Emerging markets are all the rage right now, and by at least one metric it’s easy to see why – the diversified emerging markets ETF category on YCharts returned 5.7% YTD compared to -15.9% over one year, adding $26.12 billion in YTD flows. With some notable factors driving that appeal, one emerging markets ETF to consider may be the Franklin Emerging Market Core Dividend Tilt Index ETF (DIEM) and its tilt towards dividends, a standout theme from the turn of the year.
What’s behind the spike for emerging markets? Research from Franklin Templeton outlines the case for investing in growing economies overseas: while the world is facing a shaky 2023 to begin with, economies with a focus on domestic demand like India, Brazil, and Indonesia may prove more resilient. Add in a weaker US dollar, receding inflation, and China’s pivot from “zero COVID” rules and the EM case strengthens further, according to Franklin Templeton’s Emerging Market Insights.
Franklin Templeton’s outlook views China as a leader for a recovery in earnings growth in 2023, with a near 15% estimated growth based on consensus expectations. With China’s reopening poised to benefit other emerging markets in East and Southeast Asia, now could be a good time to take a look at an emerging markets ETF.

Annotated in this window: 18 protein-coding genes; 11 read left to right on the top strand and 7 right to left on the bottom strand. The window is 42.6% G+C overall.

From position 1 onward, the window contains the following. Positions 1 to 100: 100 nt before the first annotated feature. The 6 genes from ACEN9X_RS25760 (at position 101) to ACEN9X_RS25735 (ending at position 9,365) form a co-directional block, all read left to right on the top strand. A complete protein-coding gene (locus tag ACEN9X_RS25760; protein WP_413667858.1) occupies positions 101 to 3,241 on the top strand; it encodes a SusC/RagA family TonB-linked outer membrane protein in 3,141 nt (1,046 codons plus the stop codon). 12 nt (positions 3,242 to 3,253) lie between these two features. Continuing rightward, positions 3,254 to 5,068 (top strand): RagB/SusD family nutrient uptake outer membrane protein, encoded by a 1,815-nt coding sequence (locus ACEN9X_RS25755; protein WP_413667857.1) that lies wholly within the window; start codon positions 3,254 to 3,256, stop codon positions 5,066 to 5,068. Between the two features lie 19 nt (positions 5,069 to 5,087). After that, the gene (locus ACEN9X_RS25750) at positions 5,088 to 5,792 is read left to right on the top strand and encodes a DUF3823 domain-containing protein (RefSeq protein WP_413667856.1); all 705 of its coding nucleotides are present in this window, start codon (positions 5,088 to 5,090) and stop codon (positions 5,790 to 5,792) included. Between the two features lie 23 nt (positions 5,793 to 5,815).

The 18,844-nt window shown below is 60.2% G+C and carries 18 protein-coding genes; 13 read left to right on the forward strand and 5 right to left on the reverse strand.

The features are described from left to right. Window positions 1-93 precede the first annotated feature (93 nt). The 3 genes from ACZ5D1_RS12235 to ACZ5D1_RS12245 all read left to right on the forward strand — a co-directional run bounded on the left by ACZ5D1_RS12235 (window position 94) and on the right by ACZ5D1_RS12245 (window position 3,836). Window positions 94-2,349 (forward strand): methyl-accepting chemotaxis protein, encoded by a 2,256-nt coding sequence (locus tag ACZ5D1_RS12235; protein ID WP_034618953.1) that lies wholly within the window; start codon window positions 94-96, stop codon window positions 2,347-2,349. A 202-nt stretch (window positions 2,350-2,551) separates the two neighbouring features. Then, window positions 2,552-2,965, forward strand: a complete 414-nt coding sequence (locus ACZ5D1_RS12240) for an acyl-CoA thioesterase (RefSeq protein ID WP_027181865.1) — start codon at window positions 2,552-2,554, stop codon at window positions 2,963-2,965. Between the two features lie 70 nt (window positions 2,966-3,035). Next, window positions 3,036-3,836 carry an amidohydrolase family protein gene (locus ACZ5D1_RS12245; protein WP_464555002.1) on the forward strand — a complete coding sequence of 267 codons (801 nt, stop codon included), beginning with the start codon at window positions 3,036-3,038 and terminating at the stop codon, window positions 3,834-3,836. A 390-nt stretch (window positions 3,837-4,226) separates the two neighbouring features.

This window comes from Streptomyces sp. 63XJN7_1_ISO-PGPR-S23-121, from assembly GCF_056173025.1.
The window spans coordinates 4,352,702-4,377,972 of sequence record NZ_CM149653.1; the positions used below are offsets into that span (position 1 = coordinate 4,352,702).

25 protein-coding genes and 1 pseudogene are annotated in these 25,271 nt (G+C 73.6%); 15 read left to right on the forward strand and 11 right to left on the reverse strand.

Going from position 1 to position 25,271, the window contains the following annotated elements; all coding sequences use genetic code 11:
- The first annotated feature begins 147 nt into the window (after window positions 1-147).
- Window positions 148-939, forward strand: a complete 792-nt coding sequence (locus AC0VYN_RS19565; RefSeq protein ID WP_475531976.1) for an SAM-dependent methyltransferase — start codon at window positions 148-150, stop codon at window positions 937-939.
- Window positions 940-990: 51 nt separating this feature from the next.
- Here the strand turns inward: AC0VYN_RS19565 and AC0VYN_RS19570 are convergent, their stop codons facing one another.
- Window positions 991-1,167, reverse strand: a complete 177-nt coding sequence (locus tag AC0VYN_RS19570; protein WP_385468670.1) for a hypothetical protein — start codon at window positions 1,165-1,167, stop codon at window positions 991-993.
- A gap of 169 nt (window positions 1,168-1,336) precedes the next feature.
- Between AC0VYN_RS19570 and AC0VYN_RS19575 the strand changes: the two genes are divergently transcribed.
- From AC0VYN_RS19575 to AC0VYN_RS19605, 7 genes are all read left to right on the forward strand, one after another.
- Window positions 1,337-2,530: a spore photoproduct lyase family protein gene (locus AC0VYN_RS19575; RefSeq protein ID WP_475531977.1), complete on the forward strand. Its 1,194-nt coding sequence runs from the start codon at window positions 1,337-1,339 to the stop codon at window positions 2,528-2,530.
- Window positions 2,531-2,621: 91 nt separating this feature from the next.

DIEM, which has outperformed its ETF Database Category Average and Factset Segment Average over three last three months by 860 and 417 basis points respectively according to VettaFi, is one EM equities strategy to watch. The strategy charges 19 basis points to track the Morningstar Emerging Markets Dividend Enhanced Select Index and look for high dividend yield within the EM equities segment.
Dividends remain a factor worth considering given how current income can buoy a portfolio amid ongoing uncertainty, with the index tilting its selection and weighting process towards high dividend paying firms and has a current NAV-based distribution rate of 7.2%, with a 30-Day SEC Yield of 6.5%.
U.S. equities are still facing some big questions, as the prospect of a Fed-induced recession looms for advisors and investors alike. It may then be worth looking to foreign ,emerging markets equities as an alternative, with DIEM a candidate to track in the weeks ahead.
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